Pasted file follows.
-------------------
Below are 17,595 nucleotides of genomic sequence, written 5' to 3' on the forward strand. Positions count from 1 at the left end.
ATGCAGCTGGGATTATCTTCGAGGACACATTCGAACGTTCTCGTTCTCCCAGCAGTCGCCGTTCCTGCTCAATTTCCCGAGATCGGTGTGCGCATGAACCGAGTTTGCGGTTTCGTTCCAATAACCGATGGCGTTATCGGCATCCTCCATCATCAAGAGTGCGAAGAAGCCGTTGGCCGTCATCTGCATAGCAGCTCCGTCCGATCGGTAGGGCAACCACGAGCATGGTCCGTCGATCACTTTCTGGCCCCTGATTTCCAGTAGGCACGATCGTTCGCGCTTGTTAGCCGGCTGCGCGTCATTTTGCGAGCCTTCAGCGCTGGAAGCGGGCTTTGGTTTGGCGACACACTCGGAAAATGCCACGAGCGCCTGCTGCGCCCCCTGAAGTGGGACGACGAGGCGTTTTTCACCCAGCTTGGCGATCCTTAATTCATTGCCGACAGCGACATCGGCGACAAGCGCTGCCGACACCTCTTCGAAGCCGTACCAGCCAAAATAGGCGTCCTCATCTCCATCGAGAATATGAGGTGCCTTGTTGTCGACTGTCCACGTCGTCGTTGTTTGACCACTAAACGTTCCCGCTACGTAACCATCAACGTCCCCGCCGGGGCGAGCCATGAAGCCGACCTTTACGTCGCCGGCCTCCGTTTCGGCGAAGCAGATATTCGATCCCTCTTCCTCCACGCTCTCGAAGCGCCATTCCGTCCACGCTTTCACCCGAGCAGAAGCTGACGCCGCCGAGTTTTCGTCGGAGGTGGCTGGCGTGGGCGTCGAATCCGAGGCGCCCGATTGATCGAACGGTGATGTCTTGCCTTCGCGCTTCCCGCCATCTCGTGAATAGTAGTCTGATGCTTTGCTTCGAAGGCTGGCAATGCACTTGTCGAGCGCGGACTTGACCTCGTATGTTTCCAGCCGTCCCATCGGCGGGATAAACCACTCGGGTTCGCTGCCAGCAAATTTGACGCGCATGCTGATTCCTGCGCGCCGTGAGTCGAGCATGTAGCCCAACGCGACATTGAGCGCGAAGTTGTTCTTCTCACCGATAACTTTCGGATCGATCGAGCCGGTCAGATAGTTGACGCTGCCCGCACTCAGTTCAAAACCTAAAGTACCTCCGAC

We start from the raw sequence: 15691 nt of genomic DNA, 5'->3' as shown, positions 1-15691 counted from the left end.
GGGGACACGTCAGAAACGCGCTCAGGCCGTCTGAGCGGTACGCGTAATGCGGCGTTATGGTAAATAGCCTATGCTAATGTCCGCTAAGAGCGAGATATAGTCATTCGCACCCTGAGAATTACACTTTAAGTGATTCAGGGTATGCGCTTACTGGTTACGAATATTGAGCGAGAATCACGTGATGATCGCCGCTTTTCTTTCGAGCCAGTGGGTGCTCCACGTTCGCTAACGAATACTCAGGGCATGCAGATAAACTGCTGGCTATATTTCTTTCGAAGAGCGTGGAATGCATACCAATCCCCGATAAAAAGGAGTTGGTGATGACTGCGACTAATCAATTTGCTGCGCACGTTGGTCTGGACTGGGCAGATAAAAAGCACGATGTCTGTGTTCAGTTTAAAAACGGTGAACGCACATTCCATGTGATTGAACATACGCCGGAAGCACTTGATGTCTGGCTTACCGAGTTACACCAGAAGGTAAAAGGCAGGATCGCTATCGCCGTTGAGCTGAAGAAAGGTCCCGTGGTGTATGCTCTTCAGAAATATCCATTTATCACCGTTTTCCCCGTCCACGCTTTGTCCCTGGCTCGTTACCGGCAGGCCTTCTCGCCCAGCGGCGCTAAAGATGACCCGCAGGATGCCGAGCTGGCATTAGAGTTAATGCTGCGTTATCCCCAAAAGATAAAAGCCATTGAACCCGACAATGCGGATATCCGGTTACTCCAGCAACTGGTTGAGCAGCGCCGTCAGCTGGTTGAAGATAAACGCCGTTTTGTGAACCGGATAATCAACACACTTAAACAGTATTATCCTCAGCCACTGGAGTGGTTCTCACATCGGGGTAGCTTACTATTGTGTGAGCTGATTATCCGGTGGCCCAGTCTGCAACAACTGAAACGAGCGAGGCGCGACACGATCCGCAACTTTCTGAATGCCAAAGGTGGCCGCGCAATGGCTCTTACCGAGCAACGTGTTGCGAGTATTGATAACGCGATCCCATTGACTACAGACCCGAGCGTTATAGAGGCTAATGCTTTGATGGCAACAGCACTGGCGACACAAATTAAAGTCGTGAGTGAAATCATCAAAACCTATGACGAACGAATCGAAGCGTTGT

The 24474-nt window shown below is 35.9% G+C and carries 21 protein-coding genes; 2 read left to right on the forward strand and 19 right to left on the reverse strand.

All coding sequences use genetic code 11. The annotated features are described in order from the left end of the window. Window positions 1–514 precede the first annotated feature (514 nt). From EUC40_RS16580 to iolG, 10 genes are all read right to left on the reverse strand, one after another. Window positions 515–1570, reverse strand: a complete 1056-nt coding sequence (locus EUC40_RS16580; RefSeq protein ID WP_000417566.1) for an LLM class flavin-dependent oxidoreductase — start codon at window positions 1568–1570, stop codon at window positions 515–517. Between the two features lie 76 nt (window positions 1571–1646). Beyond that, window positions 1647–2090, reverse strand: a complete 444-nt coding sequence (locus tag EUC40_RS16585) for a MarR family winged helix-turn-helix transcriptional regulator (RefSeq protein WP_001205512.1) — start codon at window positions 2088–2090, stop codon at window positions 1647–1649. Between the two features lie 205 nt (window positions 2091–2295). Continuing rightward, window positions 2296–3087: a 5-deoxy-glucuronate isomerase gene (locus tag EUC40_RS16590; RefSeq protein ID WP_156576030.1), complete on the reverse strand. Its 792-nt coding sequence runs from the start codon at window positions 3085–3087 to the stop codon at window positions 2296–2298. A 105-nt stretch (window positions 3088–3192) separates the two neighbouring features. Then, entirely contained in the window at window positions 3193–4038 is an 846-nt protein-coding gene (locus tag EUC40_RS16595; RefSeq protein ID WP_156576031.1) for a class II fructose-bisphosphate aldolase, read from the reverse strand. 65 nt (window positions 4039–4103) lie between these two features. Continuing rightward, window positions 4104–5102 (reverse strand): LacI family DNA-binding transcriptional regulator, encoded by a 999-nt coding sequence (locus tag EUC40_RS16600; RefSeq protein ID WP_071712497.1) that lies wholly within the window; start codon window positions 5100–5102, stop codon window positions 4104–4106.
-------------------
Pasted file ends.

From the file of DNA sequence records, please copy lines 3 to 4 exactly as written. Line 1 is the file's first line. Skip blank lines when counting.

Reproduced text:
We start from the raw sequence: 15691 nt of genomic DNA, 5'->3' as shown, positions 1-15691 counted from the left end.
GGGGACACGTCAGAAACGCGCTCAGGCCGTCTGAGCGGTACGCGTAATGCGGCGTTATGGTAAATAGCCTATGCTAATGTCCGCTAAGAGCGAGATATAGTCATTCGCACCCTGAGAATTACACTTTAAGTGATTCAGGGTATGCGCTTACTGGTTACGAATATTGAGCGAGAATCACGTGATGATCGCCGCTTTTCTTTCGAGCCAGTGGGTGCTCCACGTTCGCTAACGAATACTCAGGGCATGCAGATAAACTGCTGGCTATATTTCTTTCGAAGAGCGTGGAATGCATACCAATCCCCGATAAAAAGGAGTTGGTGATGACTGCGACTAATCAATTTGCTGCGCACGTTGGTCTGGACTGGGCAGATAAAAAGCACGATGTCTGTGTTCAGTTTAAAAACGGTGAACGCACATTCCATGTGATTGAACATACGCCGGAAGCACTTGATGTCTGGCTTACCGAGTTACACCAGAAGGTAAAAGGCAGGATCGCTATCGCCGTTGAGCTGAAGAAAGGTCCCGTGGTGTATGCTCTTCAGAAATATCCATTTATCACCGTTTTCCCCGTCCACGCTTTGTCCCTGGCTCGTTACCGGCAGGCCTTCTCGCCCAGCGGCGCTAAAGATGACCCGCAGGATGCCGAGCTGGCATTAGAGTTAATGCTGCGTTATCCCCAAAAGATAAAAGCCATTGAACCCGACAATGCGGATATCCGGTTACTCCAGCAACTGGTTGAGCAGCGCCGTCAGCTGGTTGAAGATAAACGCCGTTTTGTGAACCGGATAATCAACACACTTAAACAGTATTATCCTCAGCCACTGGAGTGGTTCTCACATCGGGGTAGCTTACTATTGTGTGAGCTGATTATCCGGTGGCCCAGTCTGCAACAACTGAAACGAGCGAGGCGCGACACGATCCGCAACTTTCTGAATGCCAAAGGTGGCCGCGCAATGGCTCTTACCGAGCAACGTGTTGCGAGTATTGATAACGCGATCCCATTGACTACAGACCCGAGCGTTATAGAGGCTAATGCTTTGATGGCAACAGCACTGGCGACACAAATTAAAGTCGTGAGTGAAATCATCAAAACCTATGACGAACGAATCGAAGCGTTGT